Carnegie Mellon managed to port BSD (a version of Unix developed at UC Berkeley in conjunction with Bell Labs in the 1970s) to Mach, where each part of the system functioned as a server. This structure lent itself well to an object oriented operating system, and Jobs was enthusiastic about the proposition.
The hardware that the new software ran on would be almost as important as the software itself. A slow, unresponsive computer would reflect poorly on the software. As a result, the hardware engineers were eager to adopt a high performance CPU. At the time, several new RISC designs were being introduced, including the ARM, MIPS, and SPARC.
Hesitant to adopt one of the more established (and very expensive) processors, NeXT wanted to adopt Motorola’s RISC chip, the 88000. Unfortunately, the 88000 would not be available for several years, and its biggest customers were moving to new chips (Apple had intended to use the 88000 in its Jaguar system, right). Instead, NeXT adopted the 68030 processor, the same CPU that was used in the Macintosh and early Sun workstations.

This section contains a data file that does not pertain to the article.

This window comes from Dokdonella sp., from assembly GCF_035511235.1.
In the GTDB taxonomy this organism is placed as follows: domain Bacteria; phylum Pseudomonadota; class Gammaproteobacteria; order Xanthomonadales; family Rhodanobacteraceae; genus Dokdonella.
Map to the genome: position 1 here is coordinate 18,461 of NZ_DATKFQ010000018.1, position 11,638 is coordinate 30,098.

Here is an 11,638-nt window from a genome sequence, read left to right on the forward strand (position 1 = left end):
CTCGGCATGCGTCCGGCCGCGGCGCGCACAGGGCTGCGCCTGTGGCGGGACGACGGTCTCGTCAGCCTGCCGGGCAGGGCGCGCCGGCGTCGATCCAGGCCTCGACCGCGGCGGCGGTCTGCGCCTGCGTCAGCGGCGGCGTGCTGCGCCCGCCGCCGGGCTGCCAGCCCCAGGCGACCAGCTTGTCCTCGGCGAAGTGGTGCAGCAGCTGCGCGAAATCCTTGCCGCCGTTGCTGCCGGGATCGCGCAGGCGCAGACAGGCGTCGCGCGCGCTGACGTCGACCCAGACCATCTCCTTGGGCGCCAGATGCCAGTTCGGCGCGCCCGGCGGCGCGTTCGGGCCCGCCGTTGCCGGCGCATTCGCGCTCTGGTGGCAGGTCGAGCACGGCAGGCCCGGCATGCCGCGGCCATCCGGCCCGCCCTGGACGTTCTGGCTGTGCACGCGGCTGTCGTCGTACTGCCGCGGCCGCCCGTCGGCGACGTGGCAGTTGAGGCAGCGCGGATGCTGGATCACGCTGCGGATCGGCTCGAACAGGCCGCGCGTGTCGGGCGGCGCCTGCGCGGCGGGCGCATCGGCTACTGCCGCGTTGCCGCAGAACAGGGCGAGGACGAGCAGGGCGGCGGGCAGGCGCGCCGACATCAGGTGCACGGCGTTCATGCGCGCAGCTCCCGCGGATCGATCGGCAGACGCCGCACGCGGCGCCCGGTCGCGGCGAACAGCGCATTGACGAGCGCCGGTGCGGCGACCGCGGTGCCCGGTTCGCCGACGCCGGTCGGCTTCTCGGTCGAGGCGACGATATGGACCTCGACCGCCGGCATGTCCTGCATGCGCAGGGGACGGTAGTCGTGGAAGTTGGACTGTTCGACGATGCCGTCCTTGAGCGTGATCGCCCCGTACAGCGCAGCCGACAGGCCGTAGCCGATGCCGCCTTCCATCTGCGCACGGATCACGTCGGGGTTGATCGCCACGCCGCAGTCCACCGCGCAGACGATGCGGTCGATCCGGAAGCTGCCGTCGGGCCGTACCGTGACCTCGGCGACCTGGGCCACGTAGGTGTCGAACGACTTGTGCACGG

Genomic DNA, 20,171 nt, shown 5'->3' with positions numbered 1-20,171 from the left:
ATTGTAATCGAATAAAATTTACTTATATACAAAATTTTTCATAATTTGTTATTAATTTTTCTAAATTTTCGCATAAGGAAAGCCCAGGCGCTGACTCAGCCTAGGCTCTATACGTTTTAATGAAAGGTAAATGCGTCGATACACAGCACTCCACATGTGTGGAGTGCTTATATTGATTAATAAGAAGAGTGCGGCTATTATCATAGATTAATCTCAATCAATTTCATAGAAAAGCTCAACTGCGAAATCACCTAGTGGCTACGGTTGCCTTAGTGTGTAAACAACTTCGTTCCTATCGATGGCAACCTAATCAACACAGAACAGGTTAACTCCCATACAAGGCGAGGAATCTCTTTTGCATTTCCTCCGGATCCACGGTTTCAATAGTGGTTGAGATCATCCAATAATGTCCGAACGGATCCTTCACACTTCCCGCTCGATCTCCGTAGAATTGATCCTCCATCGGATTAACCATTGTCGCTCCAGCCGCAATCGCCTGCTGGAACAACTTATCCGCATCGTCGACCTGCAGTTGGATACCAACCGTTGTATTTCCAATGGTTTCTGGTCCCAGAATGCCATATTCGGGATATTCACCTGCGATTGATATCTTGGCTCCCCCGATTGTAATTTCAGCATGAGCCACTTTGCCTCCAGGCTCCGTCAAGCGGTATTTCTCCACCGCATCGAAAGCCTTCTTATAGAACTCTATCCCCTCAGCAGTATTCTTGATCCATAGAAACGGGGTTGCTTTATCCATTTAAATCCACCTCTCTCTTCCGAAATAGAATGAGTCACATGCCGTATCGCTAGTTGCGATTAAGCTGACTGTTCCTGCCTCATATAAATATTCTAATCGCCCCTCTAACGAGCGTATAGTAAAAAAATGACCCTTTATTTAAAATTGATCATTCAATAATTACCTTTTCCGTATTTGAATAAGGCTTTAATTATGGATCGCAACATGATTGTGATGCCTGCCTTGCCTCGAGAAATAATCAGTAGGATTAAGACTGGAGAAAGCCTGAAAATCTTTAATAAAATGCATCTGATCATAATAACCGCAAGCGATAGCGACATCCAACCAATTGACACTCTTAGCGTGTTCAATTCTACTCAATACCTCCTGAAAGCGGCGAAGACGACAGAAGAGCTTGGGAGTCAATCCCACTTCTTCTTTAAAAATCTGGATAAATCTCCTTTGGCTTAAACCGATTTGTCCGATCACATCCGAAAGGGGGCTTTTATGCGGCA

At this time, NeXT’s efforts attracted Apple’s attention. Because so many NeXT developers were from the Macintosh team, Apple accused NeXT of stealing Apple’s intellectual property. Apple sued, and in an out-of-court settlement, NeXT was barred from competing with the Macintosh. As a result, NeXT was relegated to the high-end market not populated by Macs. NeXT was also allowed to continue marketing any unreleased software that the former Macintosh developers had created at Apple.
Objective-C and Display PostScript
Work on NeXTstep pressed on through 1986 and 1987. It was relatively easy for the developers to port Mach and BSD to the new hardware platform, but it proved more difficult for the group to create the new servers that would differentiate NeXTstep from its competition. Objective-C and Display PostScript were the two most ambitious project.
In order to have an object oriented operating system, an object oriented programming language was required. C++ was not available at the time, so NeXT decided to use Objective-C. Developed in the early eighties by Brad Cox at Stepstone, Objective-C was one of the most respected object oriented programming languages available at the time. Unlike “object oriented enabled” versions of languages like Ada or BASIC, Objective-C had a very low overhead. It also had a syntax similar to C, making it easier for most programmers to learn and use.
Not satisfied with the Mac’s method of using QuickDraw for the display and PostScript for printing, Jobs wanted what the user saw on the display to exactly mimic the printed page. Traditional methods of rendering the graphics were not suitable, so Jobs approached Adobe about bringing PostScript to the desktop. Adobe was interested. NeXT began the arduous task of porting PostScript to NeXTstep and actually creating Display PostScript.